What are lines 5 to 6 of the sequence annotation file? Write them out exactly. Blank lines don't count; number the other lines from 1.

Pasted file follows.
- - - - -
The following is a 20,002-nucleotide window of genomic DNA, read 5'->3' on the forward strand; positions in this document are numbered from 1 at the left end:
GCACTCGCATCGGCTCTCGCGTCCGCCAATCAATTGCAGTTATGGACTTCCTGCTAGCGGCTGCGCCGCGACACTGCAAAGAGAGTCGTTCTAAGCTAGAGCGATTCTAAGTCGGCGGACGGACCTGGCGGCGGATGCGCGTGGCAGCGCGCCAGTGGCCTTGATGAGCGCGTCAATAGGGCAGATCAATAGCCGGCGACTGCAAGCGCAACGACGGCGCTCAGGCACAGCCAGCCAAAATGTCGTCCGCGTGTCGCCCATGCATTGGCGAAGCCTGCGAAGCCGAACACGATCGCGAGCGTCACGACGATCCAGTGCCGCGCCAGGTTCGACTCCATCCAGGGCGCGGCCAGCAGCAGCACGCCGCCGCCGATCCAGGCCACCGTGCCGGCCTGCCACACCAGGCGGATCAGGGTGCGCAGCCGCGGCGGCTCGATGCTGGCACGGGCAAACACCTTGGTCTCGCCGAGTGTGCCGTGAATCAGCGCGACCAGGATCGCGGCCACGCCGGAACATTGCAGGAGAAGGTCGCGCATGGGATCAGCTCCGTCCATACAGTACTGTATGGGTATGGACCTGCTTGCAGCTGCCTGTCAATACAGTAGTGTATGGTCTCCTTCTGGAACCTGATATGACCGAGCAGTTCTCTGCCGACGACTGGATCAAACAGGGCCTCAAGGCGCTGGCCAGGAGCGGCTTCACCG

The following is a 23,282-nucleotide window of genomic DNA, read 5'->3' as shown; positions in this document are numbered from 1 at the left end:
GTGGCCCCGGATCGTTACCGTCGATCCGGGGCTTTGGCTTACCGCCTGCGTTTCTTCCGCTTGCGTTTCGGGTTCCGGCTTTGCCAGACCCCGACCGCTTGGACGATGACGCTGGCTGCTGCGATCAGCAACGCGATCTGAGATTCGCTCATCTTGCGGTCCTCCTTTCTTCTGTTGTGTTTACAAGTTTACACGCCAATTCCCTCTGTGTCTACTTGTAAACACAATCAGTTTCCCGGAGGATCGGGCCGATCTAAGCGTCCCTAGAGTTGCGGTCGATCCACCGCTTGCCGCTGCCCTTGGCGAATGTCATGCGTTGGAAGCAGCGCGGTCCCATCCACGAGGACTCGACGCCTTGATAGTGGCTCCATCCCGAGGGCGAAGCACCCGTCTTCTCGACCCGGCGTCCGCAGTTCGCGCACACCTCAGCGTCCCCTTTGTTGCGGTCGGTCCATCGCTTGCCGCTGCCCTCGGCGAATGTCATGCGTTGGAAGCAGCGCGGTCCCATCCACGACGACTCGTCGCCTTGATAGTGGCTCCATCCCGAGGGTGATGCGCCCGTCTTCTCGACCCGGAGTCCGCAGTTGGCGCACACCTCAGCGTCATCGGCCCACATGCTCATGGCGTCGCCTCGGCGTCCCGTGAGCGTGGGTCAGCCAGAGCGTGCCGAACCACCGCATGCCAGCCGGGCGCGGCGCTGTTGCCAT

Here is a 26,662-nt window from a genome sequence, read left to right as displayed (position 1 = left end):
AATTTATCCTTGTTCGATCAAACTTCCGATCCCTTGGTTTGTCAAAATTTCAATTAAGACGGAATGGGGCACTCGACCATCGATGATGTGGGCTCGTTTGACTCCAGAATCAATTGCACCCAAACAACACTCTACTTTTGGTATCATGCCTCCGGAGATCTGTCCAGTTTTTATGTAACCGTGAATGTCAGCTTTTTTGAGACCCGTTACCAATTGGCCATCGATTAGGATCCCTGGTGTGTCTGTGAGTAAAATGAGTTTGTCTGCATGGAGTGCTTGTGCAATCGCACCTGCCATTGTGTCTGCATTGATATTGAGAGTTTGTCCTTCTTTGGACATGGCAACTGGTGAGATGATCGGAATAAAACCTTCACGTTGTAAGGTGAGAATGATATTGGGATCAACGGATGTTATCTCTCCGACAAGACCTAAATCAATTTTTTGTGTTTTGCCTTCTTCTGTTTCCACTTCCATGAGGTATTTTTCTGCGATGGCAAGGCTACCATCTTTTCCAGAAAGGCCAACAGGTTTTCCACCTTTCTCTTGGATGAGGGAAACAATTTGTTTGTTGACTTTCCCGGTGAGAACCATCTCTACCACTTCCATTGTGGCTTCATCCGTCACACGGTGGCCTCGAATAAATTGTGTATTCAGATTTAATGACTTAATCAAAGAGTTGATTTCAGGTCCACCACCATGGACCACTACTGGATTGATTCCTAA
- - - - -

Here is a 26,662-nt window from a genome sequence, read left to right as displayed (position 1 = left end):
AATTTATCCTTGTTCGATCAAACTTCCGATCCCTTGGTTTGTCAAAATTTCAATTAAGACGGAATGGGGCACTCGACCATCGATGATGTGGGCTCGTTTGACTCCAGAATCAATTGCACCCAAACAACACTCTACTTTTGGTATCATGCCTCCGGAGATCTGTCCAGTTTTTATGTAACCGTGAATGTCAGCTTTTTTGAGACCCGTTACCAATTGGCCATCGATTAGGATCCCTGGTGTGTCTGTGAGTAAAATGAGTTTGTCTGCATGGAGTGCTTGTGCAATCGCACCTGCCATTGTGTCTGCATTGATATTGAGAGTTTGTCCTTCTTTGGACATGGCAACTGGTGAGATGATCGGAATAAAACCTTCACGTTGTAAGGTGAGAATGATATTGGGATCAACGGATGTTATCTCTCCGACAAGACCTAAATCAATTTTTTGTGTTTTGCCTTCTTCTGTTTCCACTTCCATGAGGTATTTTTCTGCGATGGCAAGGCTACCATCTTTTCCAGAAAGGCCAACAGGTTTTCCACCTTTCTCTTGGATGAGGGAAACAATTTGTTTGTTGACTTTCCCGGTGAGAACCATCTCTACCACTTCCATTGTGGCTTCATCCGTCACACGGTGGCCTCGAATAAATTGTGTATTCAGATTTAATGACTTAATCAAAGAGTTGATTTCAGGTCCACCACCATGGACCACTACTGGATTGATTCCTAA